Today is National Touch Tag Day. For real.
This fact upset me, mainly because nobody plays tag anymore, and it’s one of the all-time great childhood rites of passage. But it also clarified for me a recurring vision I didn’t even realize I’d been having. Is that weird? It’s like this scene had been projecting on the inside of my skull and the rest of my brain just thought it was background noise.
The first home my parents owned was a 2-story brick house on Ridgeway Drive, which was exploding with kids. Greggie Smith, who lived right next door, was two years older than me, and we hung out a lot. One day, when I was 10, we went to our secret hideout behind the trees at the dead-end street, and sat there waiting for something to happen. Greggie turned his sweaty face to me and said, “Would you tell your mother if I kissed you?”
I considered Greggie’s question for a minute. I’m pretty sure I wanted him to kiss me, but I also felt obligated to answer the question, which seemed complicated.
“I think,” I finally said, “that if you had kissed me without asking me that, then I wouldn’t have told her. But now that you’ve asked me if I would tell her, I have to tell her because otherwise it would be lying.”
He looked at me and swiped at his dark brow. “What?” he said. Men are so from Mars.
I rephrased. I might have rephrased three or four times. Greggie just sat there, his brown elbows perched on his bony knees, staring at the dirt.
After a while, I heard my mother calling me, and Greggie said, “You better go.” I wasn’t sure if he was relieved or disappointed. I was both.
Nobody else tried to kiss me until I was 16 years old and Paul Lanneaux stuck his beer-flavored tongue in my mouth and I spent the next three weeks waiting for him to call me and teach me a whole different kind of touch tag.
Wait. None of this is part of the vision.
Okay, let me refocus. Touch tag. For us, it was Freeze Tag. Most evenings, we ran around the neighborhood until dark. We loved when the mosquito fog truck droned by and we could chase behind it breathing in the toxic gray plume. Seriously, we really did that. Is it a coincidence that mosquito bites don’t really bother me? I think not.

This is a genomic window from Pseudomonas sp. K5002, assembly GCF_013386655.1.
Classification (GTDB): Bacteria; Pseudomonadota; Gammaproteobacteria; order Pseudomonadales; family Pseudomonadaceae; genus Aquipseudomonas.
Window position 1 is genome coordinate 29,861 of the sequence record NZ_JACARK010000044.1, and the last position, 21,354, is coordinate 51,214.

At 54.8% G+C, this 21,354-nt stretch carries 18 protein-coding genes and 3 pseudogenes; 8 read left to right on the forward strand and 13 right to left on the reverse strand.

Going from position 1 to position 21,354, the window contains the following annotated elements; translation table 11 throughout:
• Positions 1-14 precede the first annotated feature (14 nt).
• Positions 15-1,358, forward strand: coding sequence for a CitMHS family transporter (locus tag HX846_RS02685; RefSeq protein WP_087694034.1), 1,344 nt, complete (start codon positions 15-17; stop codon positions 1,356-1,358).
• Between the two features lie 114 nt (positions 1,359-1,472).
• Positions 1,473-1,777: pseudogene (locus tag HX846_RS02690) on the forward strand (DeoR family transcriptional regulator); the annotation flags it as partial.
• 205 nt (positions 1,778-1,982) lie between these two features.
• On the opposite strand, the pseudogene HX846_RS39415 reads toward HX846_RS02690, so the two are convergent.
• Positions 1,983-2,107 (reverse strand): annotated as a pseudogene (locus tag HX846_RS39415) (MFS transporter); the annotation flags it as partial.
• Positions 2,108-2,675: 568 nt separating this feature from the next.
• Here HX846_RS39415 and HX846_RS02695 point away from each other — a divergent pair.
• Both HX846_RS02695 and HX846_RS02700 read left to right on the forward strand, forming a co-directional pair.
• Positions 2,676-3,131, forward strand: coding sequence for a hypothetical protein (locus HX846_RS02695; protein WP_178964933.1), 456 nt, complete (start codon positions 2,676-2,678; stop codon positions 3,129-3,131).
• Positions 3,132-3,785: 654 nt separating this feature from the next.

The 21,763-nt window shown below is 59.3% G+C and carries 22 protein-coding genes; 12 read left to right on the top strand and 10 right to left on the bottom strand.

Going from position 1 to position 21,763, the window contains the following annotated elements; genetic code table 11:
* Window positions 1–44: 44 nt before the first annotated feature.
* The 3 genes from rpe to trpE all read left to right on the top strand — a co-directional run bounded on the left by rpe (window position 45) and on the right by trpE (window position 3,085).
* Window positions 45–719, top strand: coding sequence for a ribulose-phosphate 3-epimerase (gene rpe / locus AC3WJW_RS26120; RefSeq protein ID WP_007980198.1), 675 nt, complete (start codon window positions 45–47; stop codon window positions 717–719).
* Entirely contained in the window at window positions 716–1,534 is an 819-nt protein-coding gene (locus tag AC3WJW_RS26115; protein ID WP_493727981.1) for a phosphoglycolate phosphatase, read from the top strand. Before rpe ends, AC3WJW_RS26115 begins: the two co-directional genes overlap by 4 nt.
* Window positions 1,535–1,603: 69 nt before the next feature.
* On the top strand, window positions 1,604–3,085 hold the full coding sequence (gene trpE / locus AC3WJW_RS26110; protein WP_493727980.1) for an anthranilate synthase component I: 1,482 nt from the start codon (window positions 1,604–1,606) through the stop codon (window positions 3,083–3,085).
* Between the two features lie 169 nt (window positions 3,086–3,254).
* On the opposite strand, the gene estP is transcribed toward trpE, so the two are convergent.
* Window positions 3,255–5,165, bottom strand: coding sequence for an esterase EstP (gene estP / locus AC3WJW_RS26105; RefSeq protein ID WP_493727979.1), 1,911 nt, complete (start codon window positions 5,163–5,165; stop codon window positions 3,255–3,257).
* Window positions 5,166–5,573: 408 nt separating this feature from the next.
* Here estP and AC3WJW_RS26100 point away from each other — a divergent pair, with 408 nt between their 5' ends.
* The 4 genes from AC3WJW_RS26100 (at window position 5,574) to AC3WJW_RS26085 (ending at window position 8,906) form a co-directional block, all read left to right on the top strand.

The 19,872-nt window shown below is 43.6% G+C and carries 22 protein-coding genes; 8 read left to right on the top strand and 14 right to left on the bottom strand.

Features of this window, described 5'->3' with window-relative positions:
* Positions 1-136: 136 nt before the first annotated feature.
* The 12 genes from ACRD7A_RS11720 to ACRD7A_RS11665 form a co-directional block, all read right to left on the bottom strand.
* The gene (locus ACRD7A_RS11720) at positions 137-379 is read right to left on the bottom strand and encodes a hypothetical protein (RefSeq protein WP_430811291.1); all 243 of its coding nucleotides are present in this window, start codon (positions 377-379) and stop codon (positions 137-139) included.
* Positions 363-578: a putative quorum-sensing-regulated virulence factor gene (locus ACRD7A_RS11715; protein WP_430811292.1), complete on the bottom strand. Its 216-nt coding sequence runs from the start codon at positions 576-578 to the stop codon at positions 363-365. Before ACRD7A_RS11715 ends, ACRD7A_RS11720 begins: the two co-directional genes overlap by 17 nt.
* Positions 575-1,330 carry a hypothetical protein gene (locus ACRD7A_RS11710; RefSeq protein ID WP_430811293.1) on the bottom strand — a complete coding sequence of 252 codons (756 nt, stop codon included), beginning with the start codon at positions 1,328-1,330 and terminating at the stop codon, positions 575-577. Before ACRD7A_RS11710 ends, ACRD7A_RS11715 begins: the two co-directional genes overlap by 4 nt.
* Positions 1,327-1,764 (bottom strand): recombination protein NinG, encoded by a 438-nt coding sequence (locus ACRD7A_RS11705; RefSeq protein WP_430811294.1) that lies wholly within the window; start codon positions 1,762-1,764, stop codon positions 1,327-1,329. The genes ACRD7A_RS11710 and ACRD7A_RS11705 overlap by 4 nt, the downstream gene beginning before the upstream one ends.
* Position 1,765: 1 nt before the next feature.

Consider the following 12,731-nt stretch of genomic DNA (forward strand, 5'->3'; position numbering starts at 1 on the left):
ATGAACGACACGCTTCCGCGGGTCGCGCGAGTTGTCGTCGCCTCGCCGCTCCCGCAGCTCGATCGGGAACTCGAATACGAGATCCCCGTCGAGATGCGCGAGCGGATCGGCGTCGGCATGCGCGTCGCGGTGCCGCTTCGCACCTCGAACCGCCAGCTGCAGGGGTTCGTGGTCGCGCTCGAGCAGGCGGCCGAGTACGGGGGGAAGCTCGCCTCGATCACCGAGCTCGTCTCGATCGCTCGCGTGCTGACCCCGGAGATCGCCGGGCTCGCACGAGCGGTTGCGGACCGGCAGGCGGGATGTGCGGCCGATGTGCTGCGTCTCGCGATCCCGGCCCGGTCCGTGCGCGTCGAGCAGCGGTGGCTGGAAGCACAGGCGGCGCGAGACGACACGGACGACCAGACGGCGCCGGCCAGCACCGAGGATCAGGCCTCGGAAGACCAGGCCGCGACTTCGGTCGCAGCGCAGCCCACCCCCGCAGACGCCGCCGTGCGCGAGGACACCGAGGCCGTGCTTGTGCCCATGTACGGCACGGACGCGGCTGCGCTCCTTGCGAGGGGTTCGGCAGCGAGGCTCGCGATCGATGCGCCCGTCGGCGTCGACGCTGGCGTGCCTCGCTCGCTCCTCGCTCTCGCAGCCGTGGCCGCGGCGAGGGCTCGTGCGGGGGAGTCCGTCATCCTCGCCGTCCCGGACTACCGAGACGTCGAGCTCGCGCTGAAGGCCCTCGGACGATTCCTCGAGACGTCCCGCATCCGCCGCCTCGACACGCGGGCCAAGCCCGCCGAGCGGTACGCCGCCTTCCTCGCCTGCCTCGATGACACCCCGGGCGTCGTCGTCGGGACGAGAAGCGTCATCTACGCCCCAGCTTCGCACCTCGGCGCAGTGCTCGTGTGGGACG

And we played freeze tag. Sometimes the magnolia trees served as “base,” and other times it was our front porch. It seems now like we played Freeze Tag every single day, although I also obsessed about bouncing on my pogo stick, climbing up the mimosa tree and picking Japanese plums.
My vision, however, zeroes in on Freeze Tag. And I think that’s what’s been bugging me about my life – my kids don’t play it. They don’t spend hours and hours outside, like I did. Why not? Is it because they have more options inside? Or because we don’t have as many kids in our neighborhood? I don’t know. I’m not going to be so trite that I start longing for a simpler time because, duh, who wants to go back to not having a remote control for the tv? I won’t even get started on espresso.
But damn, I wish today’s suburban kids grew up with more gumption. I want my boy to remember collecting worms after rainstorms, and for my girls to know how to make princess crowns out of wildflowers. I want them to know that liberating moment when, standing statue-still after being tagged, a friend slaps your hand and you’re free to run, run, run for home, or for base, or to sneak a kiss before dinner.